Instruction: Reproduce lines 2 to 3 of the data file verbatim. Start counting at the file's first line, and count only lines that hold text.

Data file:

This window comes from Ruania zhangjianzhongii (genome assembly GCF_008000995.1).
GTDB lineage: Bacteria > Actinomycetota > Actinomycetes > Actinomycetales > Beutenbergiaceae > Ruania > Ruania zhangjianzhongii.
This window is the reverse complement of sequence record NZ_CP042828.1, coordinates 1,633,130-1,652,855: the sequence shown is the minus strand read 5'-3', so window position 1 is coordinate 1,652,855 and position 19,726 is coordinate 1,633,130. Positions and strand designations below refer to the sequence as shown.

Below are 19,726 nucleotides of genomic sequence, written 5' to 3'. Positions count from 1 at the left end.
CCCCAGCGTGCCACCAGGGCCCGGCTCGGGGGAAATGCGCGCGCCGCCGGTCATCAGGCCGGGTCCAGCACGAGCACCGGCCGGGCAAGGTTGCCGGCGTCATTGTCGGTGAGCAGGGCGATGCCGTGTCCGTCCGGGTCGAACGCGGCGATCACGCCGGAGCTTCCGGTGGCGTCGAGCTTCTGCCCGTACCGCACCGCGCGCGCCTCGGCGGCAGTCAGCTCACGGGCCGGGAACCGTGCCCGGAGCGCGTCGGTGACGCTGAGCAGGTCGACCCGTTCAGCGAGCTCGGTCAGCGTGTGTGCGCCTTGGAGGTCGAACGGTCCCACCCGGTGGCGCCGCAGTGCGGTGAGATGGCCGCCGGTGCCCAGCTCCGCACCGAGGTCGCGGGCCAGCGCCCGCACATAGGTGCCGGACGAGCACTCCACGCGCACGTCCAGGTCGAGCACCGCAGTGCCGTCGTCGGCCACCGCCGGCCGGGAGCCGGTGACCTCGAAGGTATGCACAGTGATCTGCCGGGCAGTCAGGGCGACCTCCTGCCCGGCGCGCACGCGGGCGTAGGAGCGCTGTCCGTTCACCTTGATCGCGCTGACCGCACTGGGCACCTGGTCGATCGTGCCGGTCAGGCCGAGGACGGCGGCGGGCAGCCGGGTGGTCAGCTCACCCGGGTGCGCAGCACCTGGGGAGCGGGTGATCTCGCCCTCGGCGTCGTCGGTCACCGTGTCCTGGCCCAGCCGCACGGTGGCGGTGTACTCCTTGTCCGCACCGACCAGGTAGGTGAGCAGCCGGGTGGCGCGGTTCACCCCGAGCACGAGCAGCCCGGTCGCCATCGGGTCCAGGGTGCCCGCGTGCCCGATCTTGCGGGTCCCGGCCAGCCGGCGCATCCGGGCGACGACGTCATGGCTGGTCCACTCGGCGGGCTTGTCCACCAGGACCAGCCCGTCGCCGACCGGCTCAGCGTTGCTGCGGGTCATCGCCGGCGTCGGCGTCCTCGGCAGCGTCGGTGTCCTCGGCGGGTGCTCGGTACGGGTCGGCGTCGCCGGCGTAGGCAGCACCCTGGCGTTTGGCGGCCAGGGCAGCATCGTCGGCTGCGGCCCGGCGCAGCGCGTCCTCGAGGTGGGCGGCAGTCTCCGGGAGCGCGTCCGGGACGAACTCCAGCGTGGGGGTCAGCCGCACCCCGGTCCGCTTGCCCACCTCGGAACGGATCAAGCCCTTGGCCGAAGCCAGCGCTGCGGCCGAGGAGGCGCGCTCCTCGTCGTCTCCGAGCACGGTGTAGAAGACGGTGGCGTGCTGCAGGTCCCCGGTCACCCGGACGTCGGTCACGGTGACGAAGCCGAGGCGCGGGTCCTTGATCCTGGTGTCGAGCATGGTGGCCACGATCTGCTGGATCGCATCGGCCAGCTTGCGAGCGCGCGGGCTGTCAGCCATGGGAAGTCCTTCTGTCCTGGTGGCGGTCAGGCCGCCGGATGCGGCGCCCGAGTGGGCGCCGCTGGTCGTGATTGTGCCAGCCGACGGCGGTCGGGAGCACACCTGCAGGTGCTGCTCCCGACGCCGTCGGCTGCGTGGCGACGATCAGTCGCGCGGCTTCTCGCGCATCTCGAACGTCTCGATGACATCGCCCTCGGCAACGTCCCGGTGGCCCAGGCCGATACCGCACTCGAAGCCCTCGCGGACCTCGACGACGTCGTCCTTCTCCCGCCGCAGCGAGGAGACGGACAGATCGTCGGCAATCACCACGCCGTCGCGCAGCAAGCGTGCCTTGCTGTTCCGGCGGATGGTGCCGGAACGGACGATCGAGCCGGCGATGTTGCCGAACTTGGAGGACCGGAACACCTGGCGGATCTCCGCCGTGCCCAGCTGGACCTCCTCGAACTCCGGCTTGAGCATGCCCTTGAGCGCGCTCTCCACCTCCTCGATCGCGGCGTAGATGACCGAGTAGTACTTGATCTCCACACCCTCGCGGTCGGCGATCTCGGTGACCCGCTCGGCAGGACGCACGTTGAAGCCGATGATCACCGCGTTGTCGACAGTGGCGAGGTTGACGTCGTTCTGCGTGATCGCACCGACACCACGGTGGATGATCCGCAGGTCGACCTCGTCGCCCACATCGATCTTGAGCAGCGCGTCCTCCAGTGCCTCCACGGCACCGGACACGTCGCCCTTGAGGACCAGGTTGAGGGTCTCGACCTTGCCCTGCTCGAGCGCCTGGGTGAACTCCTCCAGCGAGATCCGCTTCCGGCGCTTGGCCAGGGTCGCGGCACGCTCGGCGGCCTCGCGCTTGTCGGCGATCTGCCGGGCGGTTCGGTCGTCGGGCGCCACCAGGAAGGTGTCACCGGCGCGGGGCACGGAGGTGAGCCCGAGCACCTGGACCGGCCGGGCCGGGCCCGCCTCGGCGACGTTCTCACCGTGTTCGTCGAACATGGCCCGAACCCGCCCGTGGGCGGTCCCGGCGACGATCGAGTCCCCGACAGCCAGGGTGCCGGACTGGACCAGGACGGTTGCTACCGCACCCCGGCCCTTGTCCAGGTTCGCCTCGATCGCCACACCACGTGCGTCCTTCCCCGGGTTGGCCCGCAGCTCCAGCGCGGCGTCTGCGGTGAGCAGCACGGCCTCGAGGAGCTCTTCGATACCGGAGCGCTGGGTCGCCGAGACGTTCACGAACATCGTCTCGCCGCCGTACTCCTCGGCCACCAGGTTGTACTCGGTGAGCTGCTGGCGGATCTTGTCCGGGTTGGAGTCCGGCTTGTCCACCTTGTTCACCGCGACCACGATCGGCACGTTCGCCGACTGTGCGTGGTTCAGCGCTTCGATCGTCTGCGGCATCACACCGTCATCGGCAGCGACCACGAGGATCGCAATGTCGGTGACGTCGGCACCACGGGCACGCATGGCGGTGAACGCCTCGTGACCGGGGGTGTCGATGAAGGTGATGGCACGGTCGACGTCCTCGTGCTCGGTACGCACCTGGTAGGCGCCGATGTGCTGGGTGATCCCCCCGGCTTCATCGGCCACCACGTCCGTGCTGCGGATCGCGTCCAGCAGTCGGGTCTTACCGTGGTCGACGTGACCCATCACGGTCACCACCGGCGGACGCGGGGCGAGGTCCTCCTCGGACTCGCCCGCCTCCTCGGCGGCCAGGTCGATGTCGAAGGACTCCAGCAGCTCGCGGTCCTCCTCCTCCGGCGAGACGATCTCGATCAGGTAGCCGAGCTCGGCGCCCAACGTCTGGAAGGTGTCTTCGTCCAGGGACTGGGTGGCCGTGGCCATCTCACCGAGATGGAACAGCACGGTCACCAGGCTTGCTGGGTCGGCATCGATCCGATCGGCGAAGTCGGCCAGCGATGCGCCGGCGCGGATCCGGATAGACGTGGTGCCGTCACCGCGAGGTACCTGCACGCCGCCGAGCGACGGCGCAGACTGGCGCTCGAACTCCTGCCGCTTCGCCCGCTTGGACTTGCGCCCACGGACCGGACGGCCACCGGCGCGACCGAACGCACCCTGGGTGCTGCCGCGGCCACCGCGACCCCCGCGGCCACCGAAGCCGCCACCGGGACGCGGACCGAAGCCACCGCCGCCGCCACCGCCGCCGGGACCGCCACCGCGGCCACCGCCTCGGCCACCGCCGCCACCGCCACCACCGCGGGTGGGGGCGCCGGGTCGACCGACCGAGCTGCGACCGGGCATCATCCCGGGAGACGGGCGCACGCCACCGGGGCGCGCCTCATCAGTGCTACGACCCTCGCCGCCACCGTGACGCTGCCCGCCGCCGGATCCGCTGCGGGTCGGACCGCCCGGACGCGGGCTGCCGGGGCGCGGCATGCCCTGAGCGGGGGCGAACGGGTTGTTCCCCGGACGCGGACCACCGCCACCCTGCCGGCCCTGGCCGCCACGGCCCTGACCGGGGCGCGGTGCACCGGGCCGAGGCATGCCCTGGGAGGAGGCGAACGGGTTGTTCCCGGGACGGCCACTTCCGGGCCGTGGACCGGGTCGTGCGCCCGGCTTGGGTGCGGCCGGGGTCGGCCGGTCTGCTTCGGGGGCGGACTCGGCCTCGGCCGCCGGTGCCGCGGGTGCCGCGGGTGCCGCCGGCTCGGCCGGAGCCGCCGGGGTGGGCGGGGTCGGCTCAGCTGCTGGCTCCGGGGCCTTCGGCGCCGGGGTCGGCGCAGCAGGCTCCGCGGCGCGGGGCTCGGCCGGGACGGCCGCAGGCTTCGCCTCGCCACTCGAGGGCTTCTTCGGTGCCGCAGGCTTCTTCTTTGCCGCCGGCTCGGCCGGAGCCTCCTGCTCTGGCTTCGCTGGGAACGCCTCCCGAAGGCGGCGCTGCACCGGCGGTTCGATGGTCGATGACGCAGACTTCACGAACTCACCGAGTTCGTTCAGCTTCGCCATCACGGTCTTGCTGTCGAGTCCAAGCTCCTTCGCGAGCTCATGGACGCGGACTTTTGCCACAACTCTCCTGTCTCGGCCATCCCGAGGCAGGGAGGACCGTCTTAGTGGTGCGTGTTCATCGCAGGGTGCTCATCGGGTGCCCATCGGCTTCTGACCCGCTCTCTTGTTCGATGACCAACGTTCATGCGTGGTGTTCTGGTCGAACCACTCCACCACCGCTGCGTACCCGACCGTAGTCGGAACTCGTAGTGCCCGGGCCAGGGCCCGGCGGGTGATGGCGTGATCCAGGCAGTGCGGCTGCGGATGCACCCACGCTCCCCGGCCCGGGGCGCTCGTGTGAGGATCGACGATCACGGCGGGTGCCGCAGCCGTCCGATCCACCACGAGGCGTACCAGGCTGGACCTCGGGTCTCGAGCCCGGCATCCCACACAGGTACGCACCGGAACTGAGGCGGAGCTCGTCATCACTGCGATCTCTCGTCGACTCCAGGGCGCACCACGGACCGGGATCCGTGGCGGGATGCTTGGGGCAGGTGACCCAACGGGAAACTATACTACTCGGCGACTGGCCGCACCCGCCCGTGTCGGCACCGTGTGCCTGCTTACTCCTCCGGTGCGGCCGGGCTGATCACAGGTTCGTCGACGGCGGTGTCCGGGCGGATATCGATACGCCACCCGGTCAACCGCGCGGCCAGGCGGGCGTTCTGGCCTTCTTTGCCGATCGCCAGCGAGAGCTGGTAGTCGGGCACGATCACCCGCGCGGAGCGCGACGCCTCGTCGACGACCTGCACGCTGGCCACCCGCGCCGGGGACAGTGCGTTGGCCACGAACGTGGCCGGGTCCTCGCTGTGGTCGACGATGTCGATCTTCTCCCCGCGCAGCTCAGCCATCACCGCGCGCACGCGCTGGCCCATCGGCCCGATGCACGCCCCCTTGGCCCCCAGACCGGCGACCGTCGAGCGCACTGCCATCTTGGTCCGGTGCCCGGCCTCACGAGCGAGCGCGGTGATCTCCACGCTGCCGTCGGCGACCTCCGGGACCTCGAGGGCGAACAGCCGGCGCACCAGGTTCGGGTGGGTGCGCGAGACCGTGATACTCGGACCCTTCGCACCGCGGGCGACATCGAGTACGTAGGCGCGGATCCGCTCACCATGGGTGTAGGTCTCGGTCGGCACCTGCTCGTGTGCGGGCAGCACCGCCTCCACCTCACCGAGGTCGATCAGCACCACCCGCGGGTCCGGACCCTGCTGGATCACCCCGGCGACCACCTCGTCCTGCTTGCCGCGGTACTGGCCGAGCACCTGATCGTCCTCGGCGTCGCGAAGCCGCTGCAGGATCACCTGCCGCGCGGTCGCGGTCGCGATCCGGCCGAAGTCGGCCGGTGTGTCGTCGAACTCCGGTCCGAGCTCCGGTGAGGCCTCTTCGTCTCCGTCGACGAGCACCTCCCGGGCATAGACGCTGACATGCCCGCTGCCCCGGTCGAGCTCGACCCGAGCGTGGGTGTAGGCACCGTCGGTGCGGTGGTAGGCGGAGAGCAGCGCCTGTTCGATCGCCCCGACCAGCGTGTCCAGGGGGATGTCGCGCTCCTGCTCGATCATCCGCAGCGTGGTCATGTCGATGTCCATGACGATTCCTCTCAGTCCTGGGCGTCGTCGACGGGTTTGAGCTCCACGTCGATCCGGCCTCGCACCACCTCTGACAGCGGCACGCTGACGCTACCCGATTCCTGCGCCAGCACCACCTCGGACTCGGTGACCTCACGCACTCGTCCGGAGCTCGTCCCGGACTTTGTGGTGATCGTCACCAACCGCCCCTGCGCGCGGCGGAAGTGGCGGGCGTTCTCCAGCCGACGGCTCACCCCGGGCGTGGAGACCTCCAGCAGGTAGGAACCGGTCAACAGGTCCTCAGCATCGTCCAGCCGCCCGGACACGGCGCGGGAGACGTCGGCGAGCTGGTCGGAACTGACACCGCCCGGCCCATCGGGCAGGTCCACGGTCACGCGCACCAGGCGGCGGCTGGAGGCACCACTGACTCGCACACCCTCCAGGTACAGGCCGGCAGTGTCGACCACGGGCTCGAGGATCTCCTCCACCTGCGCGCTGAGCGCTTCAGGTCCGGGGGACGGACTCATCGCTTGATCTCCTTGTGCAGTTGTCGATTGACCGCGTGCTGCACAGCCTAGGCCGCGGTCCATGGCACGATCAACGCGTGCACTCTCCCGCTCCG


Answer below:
GTDB lineage: Bacteria > Actinomycetota > Actinomycetes > Actinomycetales > Beutenbergiaceae > Ruania > Ruania zhangjianzhongii.
This window is the reverse complement of sequence record NZ_CP042828.1, coordinates 1,633,130-1,652,855: the sequence shown is the minus strand read 5'-3', so window position 1 is coordinate 1,652,855 and position 19,726 is coordinate 1,633,130. Positions and strand designations below refer to the sequence as shown.